KOH KONG, Cambodia — Song Kong wouldn’t think of buying a Coke or Pepsi at his local village store in rural Cambodia. With an income of about $1.50 per day, he needs to save every penny to keep his five children from starving.
Despite Kong’s thriftiness, Oxfam contends that the soft drink powerhouses are already taking food from his children’s mouths.
In a report released earlier this month, the organization alleges that a plantation whose sugar ends up in the companies’ products has robbed 457 families of their farmland — their primary source of income.
Coca-Cola and Pepsi companies have promised to look into the allegations. After Oxfam released the report, both companies issued statements acknowledging the problem of land grabs.
\”We sympathize with the citizens whose lives and livelihoods have been affected,” Coca-Cola said. “While the Coca-Cola system does not buy sugar directly from any suppliers in Cambodia, we have agreed to convene a facilitated stakeholder dialogue to discuss Oxfam’s overall findings of the assessments and next steps, demonstrating the company’s commitment to transparency and the importance placed on stakeholder engagement.\”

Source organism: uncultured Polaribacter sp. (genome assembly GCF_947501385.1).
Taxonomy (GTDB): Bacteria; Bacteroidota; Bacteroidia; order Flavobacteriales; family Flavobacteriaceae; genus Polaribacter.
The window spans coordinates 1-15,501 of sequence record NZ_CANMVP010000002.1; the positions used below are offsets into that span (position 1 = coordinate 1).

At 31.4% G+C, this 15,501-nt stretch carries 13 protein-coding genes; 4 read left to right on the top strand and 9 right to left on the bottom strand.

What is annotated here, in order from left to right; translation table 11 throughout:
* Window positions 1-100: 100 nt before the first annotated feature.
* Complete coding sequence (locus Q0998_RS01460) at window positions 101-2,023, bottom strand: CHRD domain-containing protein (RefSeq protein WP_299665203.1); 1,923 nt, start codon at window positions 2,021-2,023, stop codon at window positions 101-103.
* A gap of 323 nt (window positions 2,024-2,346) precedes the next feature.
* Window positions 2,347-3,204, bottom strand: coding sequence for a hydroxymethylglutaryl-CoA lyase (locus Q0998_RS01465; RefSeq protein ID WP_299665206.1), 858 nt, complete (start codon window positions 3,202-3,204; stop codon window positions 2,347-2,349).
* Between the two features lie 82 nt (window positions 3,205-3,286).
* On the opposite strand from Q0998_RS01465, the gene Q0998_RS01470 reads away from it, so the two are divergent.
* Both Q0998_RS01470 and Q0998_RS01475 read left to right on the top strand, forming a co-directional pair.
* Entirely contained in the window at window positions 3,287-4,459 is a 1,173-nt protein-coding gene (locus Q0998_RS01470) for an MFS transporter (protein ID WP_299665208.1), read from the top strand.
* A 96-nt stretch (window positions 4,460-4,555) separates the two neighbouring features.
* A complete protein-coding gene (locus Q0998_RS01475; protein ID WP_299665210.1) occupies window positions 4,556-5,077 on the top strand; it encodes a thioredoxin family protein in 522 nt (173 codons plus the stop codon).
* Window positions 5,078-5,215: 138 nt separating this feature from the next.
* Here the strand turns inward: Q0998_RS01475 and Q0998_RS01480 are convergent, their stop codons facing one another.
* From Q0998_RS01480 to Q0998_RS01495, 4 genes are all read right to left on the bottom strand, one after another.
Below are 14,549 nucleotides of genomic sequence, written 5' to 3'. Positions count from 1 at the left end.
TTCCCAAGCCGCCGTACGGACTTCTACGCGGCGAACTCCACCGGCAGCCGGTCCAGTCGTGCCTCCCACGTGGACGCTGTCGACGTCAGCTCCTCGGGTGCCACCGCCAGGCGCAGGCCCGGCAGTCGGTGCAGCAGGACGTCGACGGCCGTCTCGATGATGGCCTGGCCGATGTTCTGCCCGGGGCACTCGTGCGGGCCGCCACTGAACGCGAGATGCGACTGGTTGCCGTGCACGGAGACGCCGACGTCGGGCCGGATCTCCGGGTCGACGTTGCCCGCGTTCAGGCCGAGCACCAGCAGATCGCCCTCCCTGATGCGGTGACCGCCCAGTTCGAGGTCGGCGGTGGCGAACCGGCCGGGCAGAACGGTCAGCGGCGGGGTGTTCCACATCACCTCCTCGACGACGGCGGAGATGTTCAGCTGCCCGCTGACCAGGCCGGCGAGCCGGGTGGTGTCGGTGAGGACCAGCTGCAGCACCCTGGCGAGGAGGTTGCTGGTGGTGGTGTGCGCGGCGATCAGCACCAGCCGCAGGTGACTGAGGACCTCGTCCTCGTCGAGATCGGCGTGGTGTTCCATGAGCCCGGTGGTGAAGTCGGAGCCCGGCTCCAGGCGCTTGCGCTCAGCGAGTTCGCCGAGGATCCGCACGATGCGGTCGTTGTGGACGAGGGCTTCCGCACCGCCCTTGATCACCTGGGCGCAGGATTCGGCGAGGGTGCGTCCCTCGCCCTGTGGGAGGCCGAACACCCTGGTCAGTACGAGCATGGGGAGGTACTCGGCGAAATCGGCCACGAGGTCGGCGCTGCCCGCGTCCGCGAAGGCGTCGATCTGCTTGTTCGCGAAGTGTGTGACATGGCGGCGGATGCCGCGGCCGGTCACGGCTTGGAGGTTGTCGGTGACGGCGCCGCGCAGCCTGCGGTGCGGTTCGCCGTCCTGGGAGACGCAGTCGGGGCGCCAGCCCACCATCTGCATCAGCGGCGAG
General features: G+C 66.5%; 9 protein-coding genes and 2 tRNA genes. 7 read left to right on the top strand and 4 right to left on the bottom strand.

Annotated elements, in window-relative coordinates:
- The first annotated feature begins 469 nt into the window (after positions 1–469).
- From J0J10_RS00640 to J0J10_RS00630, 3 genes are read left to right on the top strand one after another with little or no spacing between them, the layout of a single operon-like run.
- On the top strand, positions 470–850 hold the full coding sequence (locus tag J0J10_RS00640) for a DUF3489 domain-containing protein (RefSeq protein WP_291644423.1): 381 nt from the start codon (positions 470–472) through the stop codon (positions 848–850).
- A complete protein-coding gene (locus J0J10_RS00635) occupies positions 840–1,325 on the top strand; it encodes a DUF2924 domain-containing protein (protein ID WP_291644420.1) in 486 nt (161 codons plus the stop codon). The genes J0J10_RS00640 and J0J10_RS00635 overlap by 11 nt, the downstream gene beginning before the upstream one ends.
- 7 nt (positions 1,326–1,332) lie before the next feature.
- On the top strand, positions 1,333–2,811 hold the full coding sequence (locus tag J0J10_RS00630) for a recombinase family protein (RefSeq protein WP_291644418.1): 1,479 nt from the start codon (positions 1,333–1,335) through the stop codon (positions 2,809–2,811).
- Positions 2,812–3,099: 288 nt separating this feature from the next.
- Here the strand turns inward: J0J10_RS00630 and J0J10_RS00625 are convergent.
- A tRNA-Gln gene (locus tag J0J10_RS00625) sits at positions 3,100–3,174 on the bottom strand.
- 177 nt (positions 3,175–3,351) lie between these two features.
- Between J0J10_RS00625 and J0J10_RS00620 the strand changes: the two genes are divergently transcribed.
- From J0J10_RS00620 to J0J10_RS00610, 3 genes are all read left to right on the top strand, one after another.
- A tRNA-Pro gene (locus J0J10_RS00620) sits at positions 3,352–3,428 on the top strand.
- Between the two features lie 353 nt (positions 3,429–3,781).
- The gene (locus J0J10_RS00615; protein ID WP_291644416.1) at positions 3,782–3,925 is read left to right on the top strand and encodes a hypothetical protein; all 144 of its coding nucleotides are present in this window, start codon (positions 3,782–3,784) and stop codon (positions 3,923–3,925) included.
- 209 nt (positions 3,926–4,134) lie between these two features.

PepsiCo didn\’t respond to GlobalPost\’s request for interviews. In a statement, Coca-Cola told GlobalPost, “through our Sustainable Agriculture Guiding Principles, we are asking our suppliers to recognize and safeguard the rights of communities and traditional peoples to maintain access to land and natural resources. We are working to promote respect for Human and Workplace Rights by the farm and the employer of workers at the farm, whether or not the employer is the farm itself.”